# Category Archives: Equations

## Q: How does “1+2+3+4+5+… = -1/12” make any sense?

Physicist: When wondering across the vast plains of the internet, you may have come across this bizarre fact, that , and immediately wondered: Why isn’t it infinity?  How can it be a fraction?  Wait… it’s negative? An unfortunate conclusion may … Continue reading

Posted in -- By the Physicist, Equations, Math, Number Theory | 14 Comments

## Q: What determines the size of the bright spot when you focus sunlight with a lens?

Physicist: This question really appeals to my ten-year-old self.  If you’ve never tried to burn something with a lens, collect three pairs of sunglasses, a magnifying lens, and something you dislike.  On a bright day, put on all three pairs … Continue reading

## Q: Why are numerical methods necessary? If we can’t get exact solutions, then how do we know when our approximate solutions are any good?

Physicist: When a problem can be solved exactly and in less time than forever, then it is “analytically solvable”.  For example, “Jack has 2 apples and Jill has 3 apples, how many apples do they have together?” is analytically solvable.  … Continue reading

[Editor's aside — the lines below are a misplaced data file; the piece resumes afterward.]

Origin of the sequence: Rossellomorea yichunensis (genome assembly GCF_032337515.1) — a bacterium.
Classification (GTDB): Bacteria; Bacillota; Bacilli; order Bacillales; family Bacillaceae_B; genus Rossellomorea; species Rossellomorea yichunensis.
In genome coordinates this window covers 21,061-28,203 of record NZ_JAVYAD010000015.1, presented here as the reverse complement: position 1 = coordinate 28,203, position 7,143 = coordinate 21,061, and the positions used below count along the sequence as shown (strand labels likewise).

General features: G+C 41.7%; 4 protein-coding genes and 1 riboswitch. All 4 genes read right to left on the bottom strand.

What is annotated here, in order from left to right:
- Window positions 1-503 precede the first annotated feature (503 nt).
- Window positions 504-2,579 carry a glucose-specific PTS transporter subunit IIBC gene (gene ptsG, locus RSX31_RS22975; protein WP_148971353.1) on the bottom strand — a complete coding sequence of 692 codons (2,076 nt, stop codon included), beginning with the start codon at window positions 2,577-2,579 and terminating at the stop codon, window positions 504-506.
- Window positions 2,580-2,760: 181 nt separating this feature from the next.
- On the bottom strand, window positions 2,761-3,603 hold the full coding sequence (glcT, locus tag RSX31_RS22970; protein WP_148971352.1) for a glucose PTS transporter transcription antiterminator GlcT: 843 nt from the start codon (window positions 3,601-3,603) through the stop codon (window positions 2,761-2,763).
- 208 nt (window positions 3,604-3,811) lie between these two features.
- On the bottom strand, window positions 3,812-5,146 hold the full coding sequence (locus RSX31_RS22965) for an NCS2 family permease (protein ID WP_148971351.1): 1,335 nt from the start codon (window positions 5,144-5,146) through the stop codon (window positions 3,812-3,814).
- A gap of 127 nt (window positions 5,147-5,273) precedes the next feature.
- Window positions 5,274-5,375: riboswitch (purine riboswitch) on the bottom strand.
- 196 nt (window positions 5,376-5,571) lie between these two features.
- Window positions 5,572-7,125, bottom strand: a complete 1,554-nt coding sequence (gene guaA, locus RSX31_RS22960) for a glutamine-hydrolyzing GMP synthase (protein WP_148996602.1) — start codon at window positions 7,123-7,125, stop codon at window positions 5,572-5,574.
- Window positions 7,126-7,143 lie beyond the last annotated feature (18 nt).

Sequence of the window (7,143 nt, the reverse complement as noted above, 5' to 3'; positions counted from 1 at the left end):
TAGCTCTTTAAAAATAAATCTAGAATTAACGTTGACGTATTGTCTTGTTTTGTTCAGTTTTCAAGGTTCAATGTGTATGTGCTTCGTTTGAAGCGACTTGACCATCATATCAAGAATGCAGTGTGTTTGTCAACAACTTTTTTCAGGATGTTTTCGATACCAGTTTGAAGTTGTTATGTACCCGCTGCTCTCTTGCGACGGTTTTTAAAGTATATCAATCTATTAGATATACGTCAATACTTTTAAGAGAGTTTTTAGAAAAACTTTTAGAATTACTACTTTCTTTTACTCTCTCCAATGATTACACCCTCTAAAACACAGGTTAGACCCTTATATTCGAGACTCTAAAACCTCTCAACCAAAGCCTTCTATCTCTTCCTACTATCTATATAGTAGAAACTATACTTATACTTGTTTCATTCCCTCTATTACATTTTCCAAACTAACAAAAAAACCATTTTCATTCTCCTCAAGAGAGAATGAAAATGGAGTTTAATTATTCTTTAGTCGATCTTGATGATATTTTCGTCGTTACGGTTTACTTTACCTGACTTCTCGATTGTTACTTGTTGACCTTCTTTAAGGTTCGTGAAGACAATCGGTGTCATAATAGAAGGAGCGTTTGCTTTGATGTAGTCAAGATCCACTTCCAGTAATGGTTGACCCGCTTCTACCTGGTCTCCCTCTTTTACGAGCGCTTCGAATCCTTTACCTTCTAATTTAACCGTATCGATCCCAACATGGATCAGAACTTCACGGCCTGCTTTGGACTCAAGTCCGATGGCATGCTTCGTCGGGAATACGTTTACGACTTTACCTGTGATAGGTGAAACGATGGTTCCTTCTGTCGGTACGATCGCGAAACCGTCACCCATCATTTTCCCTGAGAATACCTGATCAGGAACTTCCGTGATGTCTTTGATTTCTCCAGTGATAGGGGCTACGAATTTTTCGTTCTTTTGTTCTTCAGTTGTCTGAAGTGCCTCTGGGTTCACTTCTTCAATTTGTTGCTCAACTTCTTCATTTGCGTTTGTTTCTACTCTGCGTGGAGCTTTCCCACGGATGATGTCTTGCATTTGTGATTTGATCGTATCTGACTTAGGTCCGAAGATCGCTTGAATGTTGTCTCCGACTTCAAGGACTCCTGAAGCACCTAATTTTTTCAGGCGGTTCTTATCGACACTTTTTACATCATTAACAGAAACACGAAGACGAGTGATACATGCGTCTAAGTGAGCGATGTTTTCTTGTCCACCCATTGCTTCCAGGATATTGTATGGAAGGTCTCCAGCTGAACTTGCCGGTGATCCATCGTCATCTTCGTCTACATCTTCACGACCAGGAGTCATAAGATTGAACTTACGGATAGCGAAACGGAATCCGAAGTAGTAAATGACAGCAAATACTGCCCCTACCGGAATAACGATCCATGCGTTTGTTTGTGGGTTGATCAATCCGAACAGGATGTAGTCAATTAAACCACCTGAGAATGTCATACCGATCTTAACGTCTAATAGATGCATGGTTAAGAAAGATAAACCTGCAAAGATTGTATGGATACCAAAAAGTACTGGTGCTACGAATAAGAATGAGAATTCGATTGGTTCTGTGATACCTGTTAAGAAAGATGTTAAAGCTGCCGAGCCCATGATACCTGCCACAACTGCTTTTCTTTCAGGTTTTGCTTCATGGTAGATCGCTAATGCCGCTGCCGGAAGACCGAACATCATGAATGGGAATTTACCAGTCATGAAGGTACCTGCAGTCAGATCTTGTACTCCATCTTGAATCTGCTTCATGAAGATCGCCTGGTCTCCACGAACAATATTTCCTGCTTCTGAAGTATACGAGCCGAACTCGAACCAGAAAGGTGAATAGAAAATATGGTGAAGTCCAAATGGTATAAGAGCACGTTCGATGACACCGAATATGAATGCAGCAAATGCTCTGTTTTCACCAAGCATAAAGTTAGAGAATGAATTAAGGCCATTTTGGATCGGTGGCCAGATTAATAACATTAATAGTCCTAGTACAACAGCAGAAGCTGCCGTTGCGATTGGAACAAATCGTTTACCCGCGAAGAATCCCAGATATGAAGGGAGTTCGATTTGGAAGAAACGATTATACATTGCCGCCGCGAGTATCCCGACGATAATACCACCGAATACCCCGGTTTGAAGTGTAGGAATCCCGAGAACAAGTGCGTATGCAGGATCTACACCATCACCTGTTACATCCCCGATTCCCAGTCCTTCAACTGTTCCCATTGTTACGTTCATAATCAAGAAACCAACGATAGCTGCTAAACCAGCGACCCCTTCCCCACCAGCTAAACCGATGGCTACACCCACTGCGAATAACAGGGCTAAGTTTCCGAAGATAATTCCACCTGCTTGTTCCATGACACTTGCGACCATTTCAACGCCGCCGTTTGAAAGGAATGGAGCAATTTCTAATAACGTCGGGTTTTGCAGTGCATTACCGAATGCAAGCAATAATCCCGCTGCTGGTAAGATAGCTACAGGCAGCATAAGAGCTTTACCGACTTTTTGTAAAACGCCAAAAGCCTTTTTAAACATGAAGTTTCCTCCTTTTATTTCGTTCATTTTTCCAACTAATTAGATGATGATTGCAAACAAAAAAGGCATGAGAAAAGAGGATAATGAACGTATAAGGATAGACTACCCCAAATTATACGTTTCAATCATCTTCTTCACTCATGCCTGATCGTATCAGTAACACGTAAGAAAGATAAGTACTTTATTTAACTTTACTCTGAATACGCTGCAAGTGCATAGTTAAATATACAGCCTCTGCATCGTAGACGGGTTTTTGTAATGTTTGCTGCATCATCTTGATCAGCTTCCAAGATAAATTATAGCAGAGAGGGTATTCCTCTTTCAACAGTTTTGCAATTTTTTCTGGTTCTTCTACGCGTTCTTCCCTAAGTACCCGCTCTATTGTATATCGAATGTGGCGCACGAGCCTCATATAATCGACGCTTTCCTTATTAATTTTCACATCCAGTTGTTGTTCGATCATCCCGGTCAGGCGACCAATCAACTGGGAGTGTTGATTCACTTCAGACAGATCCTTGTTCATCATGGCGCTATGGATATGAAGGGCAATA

Posted in -- By the Physicist, Computer Science, Equations, Math | 11 Comments

## Q: Is there such a thing as half a derivative?

The original question was: Another one of those questions of the type “does this make sense”.  You have first derivatives and second derivatives.  f'(x), f”(x) or sometimes dy/dx and d^2y/dx^2. Is there any sensible definition of a something like a “half” … Continue reading

Posted in -- By the Physicist, Conventions, Equations, Math | 13 Comments

## Q: How do I know my windmill is on straight?

The original question was: I got quite the challenge from my father in law. The problem is well defined, but I’m having difficulties finding a meaningful answer. The reason why he asked me is because I’m an engineering student and … Continue reading

Posted in -- By the Physicist, Engineering, Equations, Geometry, Math | 4 Comments

## Q: Since it involves limits, is calculus always an approximation?

Physicist: Nope!  Calculus is exact.  For those of you unfamiliar with calculus, what follows is day 1. In order to find the slope of a curve at a particular point requires limits, which always feel a little incomplete.  When taking … Continue reading

Posted in -- By the Physicist, Equations, Math | 2 Comments